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Sherman H. Skolnick

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r, or putting a wing on the buzz. Even so, some Soviet writers had to flee the country. A great fairy tale is that America is the land of the free. But, telling the truth can cost you your job, your career, your personal happiness and security. Living in a good style is not free. Americans who do not own their own digs, still call the owner collecting the rent, the LANDLORD. To many thoughtless renters, Old English fear-provoking putdowns do not seem to refer to great negatives. Who notices? Law books have a section on MASTER and SERVANT. Considering themselves "losers", some call themselves wage slaves.

Close enough to the incandescent bulb of reality to sense both the light and the heat, an insider told us a story.

There once was a fellow with a famous father. Or was the elder, sinister and infamous? He wanted his oldest son to go in footsteps as planned by the Family. Sonny boy was selected to be the new head of the company, with worldwide business. The firm required someone to guide it who knew big business, politics, and how to be successful. How to influence if not bribe foreign potentates who were sources of company revenue---that had to be ingrained in the top executive.

Junior never was greatly interested in foreign business, the history of the world, even current affairs. But Daddy was in good health. And Daddy and his friends would tell him how to run the company, and avoid pitfalls. With the latest technology, Junior could get virtual face to face advice from Daddy, even if both were thousands of miles apart. Daddy would fill up the nearby executive offices with Daddy's advisers. And Daddy's circle would write the company statements for Junior to read.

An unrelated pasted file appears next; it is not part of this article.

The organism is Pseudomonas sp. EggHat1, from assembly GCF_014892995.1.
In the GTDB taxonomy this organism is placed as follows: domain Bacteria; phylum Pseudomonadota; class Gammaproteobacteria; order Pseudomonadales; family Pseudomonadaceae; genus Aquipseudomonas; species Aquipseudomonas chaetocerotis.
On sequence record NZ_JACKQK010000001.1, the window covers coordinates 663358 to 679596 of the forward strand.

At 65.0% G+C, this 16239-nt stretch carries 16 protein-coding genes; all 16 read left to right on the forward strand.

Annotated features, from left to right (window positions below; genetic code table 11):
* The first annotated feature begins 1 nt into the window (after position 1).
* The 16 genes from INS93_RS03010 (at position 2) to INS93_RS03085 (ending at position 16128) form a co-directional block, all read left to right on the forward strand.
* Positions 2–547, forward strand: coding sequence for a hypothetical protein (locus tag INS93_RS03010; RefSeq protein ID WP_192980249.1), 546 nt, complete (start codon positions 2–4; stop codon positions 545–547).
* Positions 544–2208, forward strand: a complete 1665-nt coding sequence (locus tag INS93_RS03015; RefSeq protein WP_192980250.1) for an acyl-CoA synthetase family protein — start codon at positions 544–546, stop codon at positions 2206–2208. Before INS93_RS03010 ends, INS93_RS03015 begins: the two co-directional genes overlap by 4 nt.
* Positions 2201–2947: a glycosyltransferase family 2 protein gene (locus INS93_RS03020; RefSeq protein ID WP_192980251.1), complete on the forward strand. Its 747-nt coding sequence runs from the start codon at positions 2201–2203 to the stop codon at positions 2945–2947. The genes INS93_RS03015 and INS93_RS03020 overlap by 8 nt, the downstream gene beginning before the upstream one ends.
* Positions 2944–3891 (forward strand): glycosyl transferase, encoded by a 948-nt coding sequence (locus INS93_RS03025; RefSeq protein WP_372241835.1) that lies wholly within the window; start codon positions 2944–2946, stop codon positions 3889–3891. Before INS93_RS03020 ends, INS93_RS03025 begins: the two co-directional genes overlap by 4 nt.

As the designated head of the firm, Junior knew he had to play the part and be the front man. Yes, there were problems even being selected to be the head man. The Board of Directors, as Junior well knew, were Daddy's fixers. The Directors had big investments in other companies.

The convoluted connections were such, that the Directors had to make unholy deals---get this---with a competing firm. This trick cost 40 million dollars of off-the-books funds. Of all things, a competitor knew some inside details that could have prevented the Board of Directors from accepting Junior as the new head man. And who started the vicious rumors, that Junior was a misfit and would steer the company into a wreck? Did these terrible stories some from competitors or from some old-timers inside Junior's own company?

Junior took over as the head man in an off-year. Business was not good. The firm's French unit was causing all kinds of business problems. The frogs, as Daddy called the Frenchies, had their own commercial intelligence unit that was, of all things, compiling dirt on Junior. The purpose? TO get better commissions and shipping terms for the Paris branch.